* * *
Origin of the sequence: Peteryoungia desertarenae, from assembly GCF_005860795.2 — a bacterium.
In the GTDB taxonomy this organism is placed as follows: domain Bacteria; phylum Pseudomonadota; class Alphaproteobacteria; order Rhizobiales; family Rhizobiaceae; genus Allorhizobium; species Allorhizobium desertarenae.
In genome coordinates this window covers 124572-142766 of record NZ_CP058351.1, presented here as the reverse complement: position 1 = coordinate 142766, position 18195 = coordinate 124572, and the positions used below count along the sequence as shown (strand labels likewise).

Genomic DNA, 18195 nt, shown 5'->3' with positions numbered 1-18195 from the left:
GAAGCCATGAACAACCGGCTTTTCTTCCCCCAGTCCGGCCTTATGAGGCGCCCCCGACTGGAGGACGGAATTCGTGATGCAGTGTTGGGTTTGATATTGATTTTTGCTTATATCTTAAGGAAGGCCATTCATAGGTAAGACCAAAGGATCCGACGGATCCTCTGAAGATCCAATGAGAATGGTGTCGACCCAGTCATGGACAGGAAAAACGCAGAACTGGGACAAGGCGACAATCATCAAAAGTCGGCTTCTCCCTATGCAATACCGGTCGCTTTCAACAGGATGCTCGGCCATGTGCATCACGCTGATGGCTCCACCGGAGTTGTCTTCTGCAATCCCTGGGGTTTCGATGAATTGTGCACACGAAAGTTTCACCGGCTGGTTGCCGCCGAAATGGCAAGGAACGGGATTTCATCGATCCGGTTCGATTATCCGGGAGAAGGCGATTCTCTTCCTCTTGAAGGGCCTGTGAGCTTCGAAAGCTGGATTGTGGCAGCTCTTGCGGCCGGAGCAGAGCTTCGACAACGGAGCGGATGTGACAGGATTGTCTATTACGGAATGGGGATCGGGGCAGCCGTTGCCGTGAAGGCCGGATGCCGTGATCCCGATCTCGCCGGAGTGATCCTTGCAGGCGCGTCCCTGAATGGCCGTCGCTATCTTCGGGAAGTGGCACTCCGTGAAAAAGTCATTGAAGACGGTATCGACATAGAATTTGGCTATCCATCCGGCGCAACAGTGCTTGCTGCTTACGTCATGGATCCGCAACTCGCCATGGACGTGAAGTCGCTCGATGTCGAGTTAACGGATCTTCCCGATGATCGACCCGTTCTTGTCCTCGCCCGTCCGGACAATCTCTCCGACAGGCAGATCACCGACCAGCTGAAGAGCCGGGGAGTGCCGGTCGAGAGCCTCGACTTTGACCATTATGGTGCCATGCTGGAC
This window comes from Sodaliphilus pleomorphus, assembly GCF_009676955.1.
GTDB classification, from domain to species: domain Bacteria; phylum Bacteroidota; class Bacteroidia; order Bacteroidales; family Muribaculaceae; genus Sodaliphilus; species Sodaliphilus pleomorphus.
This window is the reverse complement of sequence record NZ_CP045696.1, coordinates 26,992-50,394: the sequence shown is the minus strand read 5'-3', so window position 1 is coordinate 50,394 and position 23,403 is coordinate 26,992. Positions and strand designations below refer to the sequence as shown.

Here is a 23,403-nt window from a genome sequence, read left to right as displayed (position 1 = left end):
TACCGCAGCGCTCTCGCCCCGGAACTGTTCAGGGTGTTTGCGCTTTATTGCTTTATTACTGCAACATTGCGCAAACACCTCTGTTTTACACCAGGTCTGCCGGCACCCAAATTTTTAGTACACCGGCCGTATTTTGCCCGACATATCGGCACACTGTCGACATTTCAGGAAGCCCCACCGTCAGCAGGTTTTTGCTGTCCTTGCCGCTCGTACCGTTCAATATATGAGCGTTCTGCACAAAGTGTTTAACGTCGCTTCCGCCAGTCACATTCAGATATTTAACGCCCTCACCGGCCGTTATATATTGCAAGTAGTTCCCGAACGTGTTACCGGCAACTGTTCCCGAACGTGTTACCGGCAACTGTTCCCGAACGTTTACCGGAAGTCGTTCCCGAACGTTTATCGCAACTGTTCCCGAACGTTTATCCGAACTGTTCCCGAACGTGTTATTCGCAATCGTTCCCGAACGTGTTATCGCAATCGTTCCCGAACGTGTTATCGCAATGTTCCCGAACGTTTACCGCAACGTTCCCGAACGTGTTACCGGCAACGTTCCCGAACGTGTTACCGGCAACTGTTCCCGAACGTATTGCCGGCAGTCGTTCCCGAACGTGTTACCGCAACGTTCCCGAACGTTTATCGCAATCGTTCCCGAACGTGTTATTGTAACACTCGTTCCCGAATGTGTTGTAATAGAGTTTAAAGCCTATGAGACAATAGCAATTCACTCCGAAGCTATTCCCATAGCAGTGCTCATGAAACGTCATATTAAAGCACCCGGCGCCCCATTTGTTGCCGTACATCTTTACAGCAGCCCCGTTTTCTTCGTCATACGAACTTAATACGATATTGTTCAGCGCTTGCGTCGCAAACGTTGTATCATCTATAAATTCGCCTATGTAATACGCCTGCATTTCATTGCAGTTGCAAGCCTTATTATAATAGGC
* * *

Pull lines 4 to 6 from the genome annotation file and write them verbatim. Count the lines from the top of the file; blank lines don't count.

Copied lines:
Genomic DNA, 18195 nt, shown 5'->3' with positions numbered 1-18195 from the left:
GAAGCCATGAACAACCGGCTTTTCTTCCCCCAGTCCGGCCTTATGAGGCGCCCCCGACTGGAGGACGGAATTCGTGATGCAGTGTTGGGTTTGATATTGATTTTTGCTTATATCTTAAGGAAGGCCATTCATAGGTAAGACCAAAGGATCCGACGGATCCTCTGAAGATCCAATGAGAATGGTGTCGACCCAGTCATGGACAGGAAAAACGCAGAACTGGGACAAGGCGACAATCATCAAAAGTCGGCTTCTCCCTATGCAATACCGGTCGCTTTCAACAGGATGCTCGGCCATGTGCATCACGCTGATGGCTCCACCGGAGTTGTCTTCTGCAATCCCTGGGGTTTCGATGAATTGTGCACACGAAAGTTTCACCGGCTGGTTGCCGCCGAAATGGCAAGGAACGGGATTTCATCGATCCGGTTCGATTATCCGGGAGAAGGCGATTCTCTTCCTCTTGAAGGGCCTGTGAGCTTCGAAAGCTGGATTGTGGCAGCTCTTGCGGCCGGAGCAGAGCTTCGACAACGGAGCGGATGTGACAGGATTGTCTATTACGGAATGGGGATCGGGGCAGCCGTTGCCGTGAAGGCCGGATGCCGTGATCCCGATCTCGCCGGAGTGATCCTTGCAGGCGCGTCCCTGAATGGCCGTCGCTATCTTCGGGAAGTGGCACTCCGTGAAAAAGTCATTGAAGACGGTATCGACATAGAATTTGGCTATCCATCCGGCGCAACAGTGCTTGCTGCTTACGTCATGGATCCGCAACTCGCCATGGACGTGAAGTCGCTCGATGTCGAGTTAACGGATCTTCCCGATGATCGACCCGTTCTTGTCCTCGCCCGTCCGGACAATCTCTCCGACAGGCAGATCACCGACCAGCTGAAGAGCCGGGGAGTGCCGGTCGAGAGCCTCGACTTTGACCATTATGGTGCCATGCTGGAC
This window comes from Sodaliphilus pleomorphus, assembly GCF_009676955.1.